Wish we could turn back time to the good old days. A new study says New Mexico's once-robust reserves are depleted to the point that the state couldn't survive even a modest recession without massive tax hikes or service cuts. Moody's Analytics came out with the study, which says the state would need 10 percent reserves to weather a mild financial storm and 17 percent reserves to handle a serious recession like the one from which it has just begun to emerge. Reserves currently stand at just a hair over 1 percent.
Presby pays up
After three whistleblowers filed suit against the state's largest health insurance provider, Presbyterian Health Plan has agreed to pay them and the state $18.5 million to settle a case of unpaid taxes. All three whistleblowers work at the state Office of the Superintendent of Insurance. They're getting paid under the Fraud Against Taxpayers Act, which lets private citizens file suit on behalf of the government. The attorney general took over the case, as provided by law. Presbyterian says the settlement means it did not commit any fraud.
Stalker, congressional candidate
David Alcon, who's running for the 2nd Congressional District seat in Southern New Mexico, is the suspect in a stalking case from this weekend. Police in Santa Fe believe he sent a series of text messages to his victim, who was at a Halloween party. The texts allegedly said Alcon didn't want to lose the woman for another 10 years and included pictures of his genitals. Alcon was convicted of stalking nine years ago. He told the New Mexican that he'd moved past that chapter of his life.
Activist turned accused murderer
The saddest part of this story is the death of Vincent Gutierrez. He was shot and killed by Steve Kramer over the weekend, police say. Kramer is one of the three founders of Burque Media, which began a few years ago as an alternative news source during the city-wide outcry over actions of the Albuquerque police. His co-founders say Kramer's last year was spent largely on the street in a haze of drugs and deepening paranoia. Saturday night, they believe he shot Gutierrez as the two sat in the former campaign office of mayoral hopeful Stella Padilla.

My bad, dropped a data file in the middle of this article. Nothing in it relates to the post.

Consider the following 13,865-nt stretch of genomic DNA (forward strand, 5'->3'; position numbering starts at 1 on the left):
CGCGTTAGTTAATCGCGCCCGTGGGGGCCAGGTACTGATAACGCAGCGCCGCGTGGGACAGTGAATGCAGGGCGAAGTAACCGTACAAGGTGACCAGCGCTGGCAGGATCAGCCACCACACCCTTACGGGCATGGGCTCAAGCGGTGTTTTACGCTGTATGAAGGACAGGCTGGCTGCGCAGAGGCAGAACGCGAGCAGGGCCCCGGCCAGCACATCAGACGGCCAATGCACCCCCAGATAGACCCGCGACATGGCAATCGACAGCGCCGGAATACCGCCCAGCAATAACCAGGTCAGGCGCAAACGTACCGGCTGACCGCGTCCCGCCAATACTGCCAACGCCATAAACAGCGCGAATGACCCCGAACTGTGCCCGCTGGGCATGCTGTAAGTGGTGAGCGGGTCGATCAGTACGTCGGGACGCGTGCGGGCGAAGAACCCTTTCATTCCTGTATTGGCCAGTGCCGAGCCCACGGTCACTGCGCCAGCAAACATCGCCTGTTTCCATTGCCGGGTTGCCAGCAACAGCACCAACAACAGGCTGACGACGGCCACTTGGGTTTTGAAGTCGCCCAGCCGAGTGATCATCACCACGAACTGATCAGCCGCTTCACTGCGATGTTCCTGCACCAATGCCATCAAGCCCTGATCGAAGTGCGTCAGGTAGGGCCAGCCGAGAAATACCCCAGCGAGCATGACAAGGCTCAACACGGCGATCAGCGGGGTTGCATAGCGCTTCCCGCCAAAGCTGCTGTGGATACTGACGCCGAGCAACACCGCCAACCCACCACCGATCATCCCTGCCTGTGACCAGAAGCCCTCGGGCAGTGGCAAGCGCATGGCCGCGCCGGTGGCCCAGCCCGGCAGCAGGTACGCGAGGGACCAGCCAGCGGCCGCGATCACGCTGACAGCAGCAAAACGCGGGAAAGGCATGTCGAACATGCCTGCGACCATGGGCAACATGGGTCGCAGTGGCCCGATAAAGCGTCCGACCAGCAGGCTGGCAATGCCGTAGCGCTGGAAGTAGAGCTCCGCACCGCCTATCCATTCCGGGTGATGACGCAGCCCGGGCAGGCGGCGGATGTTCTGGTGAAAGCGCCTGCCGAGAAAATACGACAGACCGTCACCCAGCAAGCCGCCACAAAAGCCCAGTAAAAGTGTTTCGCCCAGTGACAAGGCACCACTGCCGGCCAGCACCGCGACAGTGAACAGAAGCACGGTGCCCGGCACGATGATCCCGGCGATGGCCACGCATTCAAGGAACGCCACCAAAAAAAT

Santa Fe shelves Verizon contract
A city committee voted unanimously to set aside a four-year contract with Verizon Wireless worth $373,000 because of the cell carrier's abysmal service. City councilors say the company knows the issues its customers have had with Verizon's signal in Santa Fe, especially downtown, but has done little to nothing to improve it. A meeting is planned between Verizon and city and county officials next week.
PNM plans for no-coal future
Faced with the shutdown of two units at the coal-fired San Juan Generating Station to comply with the federally mandated reduction of Four Corners haze, PNM is asking for proposals to provide hundreds of megawatts of electricity generation from sources other than coal. It's not all likely to come from the same source, be it natural gas, wind, solar or geothermal, but the utility company says it wants to give itself the option of getting rid of coal within about five years.
Just for kicks
A Route 66 junkyard owner who opened a brew pub on his Grants property says it's ludicrous that a European company is suing him because he's using the name of the historic road in a beverage. The company says it owns the trademark to the term Route 66 if it's used in relation to a beverage, and it brews a Route 66 beer through a company in Wisconsin. Henry Lackey, the junkyard and brewery owner, says letting a European company trademark Route 66 is akin to letting a New Mexico company trademark the Eiffel Tower.
Remember Ski Rio?
Few do. The out-of-the-way ski resort in far Northern New Mexico was loved for that solitude, but it also made it difficult to bring in enough skiers to keep the place open. It closed in 2000 and the owners more or less walked away from the place. It makes for kind of a cool TV story now.
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